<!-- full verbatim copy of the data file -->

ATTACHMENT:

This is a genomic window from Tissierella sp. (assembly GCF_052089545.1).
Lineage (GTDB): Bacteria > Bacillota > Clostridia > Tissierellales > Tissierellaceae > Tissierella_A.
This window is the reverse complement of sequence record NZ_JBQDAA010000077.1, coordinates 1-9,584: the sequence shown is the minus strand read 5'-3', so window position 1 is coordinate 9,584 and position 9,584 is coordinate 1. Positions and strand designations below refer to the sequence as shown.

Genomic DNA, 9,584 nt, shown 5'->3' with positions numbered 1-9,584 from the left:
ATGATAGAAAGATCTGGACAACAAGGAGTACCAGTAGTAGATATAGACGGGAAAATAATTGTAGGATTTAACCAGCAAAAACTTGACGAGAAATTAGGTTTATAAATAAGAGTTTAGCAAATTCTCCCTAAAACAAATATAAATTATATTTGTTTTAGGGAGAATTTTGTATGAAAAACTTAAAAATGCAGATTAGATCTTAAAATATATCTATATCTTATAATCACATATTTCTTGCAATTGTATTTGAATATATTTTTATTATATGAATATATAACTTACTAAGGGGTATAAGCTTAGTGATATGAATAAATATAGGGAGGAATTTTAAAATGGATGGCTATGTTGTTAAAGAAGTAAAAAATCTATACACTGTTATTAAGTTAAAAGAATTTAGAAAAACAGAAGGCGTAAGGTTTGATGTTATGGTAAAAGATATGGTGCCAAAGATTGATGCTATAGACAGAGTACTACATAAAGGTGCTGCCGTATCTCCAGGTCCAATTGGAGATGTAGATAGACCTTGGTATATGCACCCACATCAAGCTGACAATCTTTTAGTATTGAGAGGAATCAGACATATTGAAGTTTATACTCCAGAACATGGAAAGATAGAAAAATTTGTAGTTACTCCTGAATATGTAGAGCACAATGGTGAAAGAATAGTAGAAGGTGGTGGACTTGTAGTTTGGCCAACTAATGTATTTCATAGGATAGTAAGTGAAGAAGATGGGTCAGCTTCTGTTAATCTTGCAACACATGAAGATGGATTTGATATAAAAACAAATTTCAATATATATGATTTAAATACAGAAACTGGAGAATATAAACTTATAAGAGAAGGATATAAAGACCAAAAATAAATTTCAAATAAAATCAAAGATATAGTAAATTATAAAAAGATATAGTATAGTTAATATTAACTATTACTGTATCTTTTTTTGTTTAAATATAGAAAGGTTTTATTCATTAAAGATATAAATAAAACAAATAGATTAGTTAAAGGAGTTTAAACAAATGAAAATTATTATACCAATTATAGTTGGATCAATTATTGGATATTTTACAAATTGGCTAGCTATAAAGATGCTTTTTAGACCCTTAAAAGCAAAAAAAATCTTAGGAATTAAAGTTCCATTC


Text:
This is a genomic window from Tissierella sp. (assembly GCF_052089545.1).
Lineage (GTDB): Bacteria > Bacillota > Clostridia > Tissierellales > Tissierellaceae > Tissierella_A.
This window is the reverse complement of sequence record NZ_JBQDAA010000077.1, coordinates 1-9,584: the sequence shown is the minus strand read 5'-3', so window position 1 is coordinate 9,584 and position 9,584 is coordinate 1. Positions and strand designations below refer to the sequence as shown.

Genomic DNA, 9,584 nt, shown 5'->3' with positions numbered 1-9,584 from the left:
ATGATAGAAAGATCTGGACAACAAGGAGTACCAGTAGTAGATATAGACGGGAAAATAATTGTAGGATTTAACCAGCAAAAACTTGACGAGAAATTAGGTTTATAAATAAGAGTTTAGCAAATTCTCCCTAAAACAAATATAAATTATATTTGTTTTAGGGAGAATTTTGTATGAAAAACTTAAAAATGCAGATTAGATCTTAAAATATATCTATATCTTATAATCACATATTTCTTGCAATTGTATTTGAATATATTTTTATTATATGAATATATAACTTACTAAGGGGTATAAGCTTAGTGATATGAATAAATATAGGGAGGAATTTTAAAATGGATGGCTATGTTGTTAAAGAAGTAAAAAATCTATACACTGTTATTAAGTTAAAAGAATTTAGAAAAACAGAAGGCGTAAGGTTTGATGTTATGGTAAAAGATATGGTGCCAAAGATTGATGCTATAGACAGAGTACTACATAAAGGTGCTGCCGTATCTCCAGGTCCAATTGGAGATGTAGATAGACCTTGGTATATGCACCCACATCAAGCTGACAATCTTTTAGTATTGAGAGGAATCAGACATATTGAAGTTTATACTCCAGAACATGGAAAGATAGAAAAATTTGTAGTTACTCCTGAATATGTAGAGCACAATGGTGAAAGAATAGTAGAAGGTGGTGGACTTGTAGTTTGGCCAACTAATGTATTTCATAGGATAGTAAGTGAAGAAGATGGGTCAGCTTCTGTTAATCTTGCAACACATGAAGATGGATTTGATATAAAAACAAATTTCAATATATATGATTTAAATACAGAAACTGGAGAATATAAACTTATAAGAGAAGGATATAAAGACCAAAAATAAATTTCAAATAAAATCAAAGATATAGTAAATTATAAAAAGATATAGTATAGTTAATATTAACTATTACTGTATCTTTTTTTGTTTAAATATAGAAAGGTTTTATTCATTAAAGATATAAATAAAACAAATAGATTAGTTAAAGGAGTTTAAACAAATGAAAATTATTATACCAATTATAGTTGGATCAATTATTGGATATTTTACAAATTGGCTAGCTATAAAGATGCTTTTTAGACCCTTAAAAGCAAAAAAAATCTTAGGAATTAAAGTTCCATTC